“When we look at the state legislature we have less than 24% women. That number is the lowest level it has been in the past decade – which is rather appalling for a progressive state like California.”
As the daughter of immigrants and the first in her family to attend college, Assemblymember Jacqui Irwin is no stranger to adversity. This former all-American swimmer has learned to navigate rough waters with determination, poise, and a tenacity that has earned her admiration in the traditionally male-dominated spheres that she has spent a lifetime daring to compete in.
She attributes much of her success to her work ethic, positive attitude, and competitive spirit. In high school, Irwin learned that she had an aptitude for math but stumbled her senior year after enrolling in a challenging calculus class. While she contemplated quitting, her father insisted that she continue, recognizing that her hard work would validate the many sacrifices her family made in order to support their daughter in pursuing her college dreams. Irwin would go on to attend and graduate from the University of California, San Diego with a Bachelor of Science in systems engineering.
After college, Irwin jumped at the opportunity to work as an engineer at John’s Hopkins University Applied Physics Lab and Teledyne Systems. Of more than 30 engineers in her department, only two were women. Undeterred, Irwin embraced the chance to put her intellect to good use while defying the “old boys club” mentality that had previously existed. She continued infiltrating male-dominated fields throughout her career as she entered politics.
After ten years on the Thousand Oaks City Council and two terms as Mayor, in 2014 Irwin was elected to the State Assembly. Irwin explained what led to her decision to run for the legislature, “When we look at the state legislature we have less than 24% women. That number is the lowest level it’s been in the past decade – which is rather appalling for a progressive state like California. I think it’s very important that women’s voices are heard, and I ran to add my voice to issues that are important to women. We must have more women in powerful offices where they can change policy and attitudes.”
Today, Irwin is doing just that in her position on the Assembly Higher Education committee. While she’s been fortunate to have many accomplishments in the State Assembly, she is proudest of her efforts to reform California Community Colleges’ broken remedial education system. Irwin reflected, “Being placed into remedial education changes the trajectory of a student’s life. There are, perhaps, no other education practices that have the potential to affect as many lives and impact student’s confidence and the state’s economy. This made it easy for me to advocate for big, bold changes.”
Working alongside The Campaign for College Opportunity, California Edge Coalition, and California Acceleration Project in 2015, Irwin would successfully spearhead efforts to secure $60 million to redesign remedial education through the Basic Skills and Student Outcomes Transformation (BSSOT) Program. Under this program, California Community Colleges have an opportunity to receive financial support, professional development and the technical assistance they need to adopt or scale up, promising high-impact practices in the delivery of remedial education instruction.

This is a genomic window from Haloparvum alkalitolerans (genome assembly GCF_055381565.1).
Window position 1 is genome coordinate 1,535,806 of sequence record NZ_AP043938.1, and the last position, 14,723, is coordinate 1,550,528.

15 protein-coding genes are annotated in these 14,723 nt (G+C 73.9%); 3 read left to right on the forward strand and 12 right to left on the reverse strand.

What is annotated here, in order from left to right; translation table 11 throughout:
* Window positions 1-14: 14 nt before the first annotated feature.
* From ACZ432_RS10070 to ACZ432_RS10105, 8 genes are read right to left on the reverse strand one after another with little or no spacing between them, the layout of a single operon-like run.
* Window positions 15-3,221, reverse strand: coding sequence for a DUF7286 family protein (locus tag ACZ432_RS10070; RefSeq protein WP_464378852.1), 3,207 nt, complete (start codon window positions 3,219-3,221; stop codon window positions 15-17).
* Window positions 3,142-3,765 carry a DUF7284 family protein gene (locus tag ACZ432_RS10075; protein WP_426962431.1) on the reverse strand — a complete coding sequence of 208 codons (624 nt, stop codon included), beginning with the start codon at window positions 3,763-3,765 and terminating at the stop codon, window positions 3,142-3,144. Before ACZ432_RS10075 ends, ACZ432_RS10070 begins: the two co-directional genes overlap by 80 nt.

In 2017, Irwin would again propose ambitious student-centered community college reform, with the introduction of AB 705, legislation sponsored by the Campaign for College Opportunity to require community colleges to use high school performance as a factor in determining course placement for college-level math and English.
Irwin introduced the law because more than 75% of California’s community college students were being assessed and placed into pre-college level courses annually, despite evidence that many of them could be successful in college-level courses. Irwin called the historic legislation, “a game changer. [It is] one of the most impactful pieces of policy that I could support and one that was evidence-based and data-driven.”
When asked about her collaboration with The Campaign for College Opportunity to enact AB 705, Irwin reflected, “The Campaign is a group of advocates focused on improving student success. The organization has been passionate and data-informed advocates for students. The Campaign had an incredible game plan for explaining why it was important to change the paradigm. They identified the problem, brought stakeholders together, came-up with a solution and then advocated alongside students to the very end.”
With the passage of AB 705, Irwin has cemented her higher education legacy. Wherever she travels across the state individuals comment on the transformative nature of her groundbreaking policy. She argues, “We can’t afford to fail, so I’ll be watching AB 705’s implementation closely.”
Irwin has also been a legislative champion for women. She was recently sworn in as an appointee on the Commission on the Status of Women and Girls. As the judge administered her oath, she teared up. Later she explained that during the ceremony she was reflecting upon her journey and all the work that remains. There are many women who have inspired and shaped Jacqui Irwin’s remarkable career, and she now seeks to encourage more women to pursue their education and public service. “I see education as a great equalizer. Women leaders understand this,” she concludes.
Thank you, Assemblymember Irwin for being a Shero to us all!
By Jessie Ryan, Executive Vice President of The Campaign for College Opportunity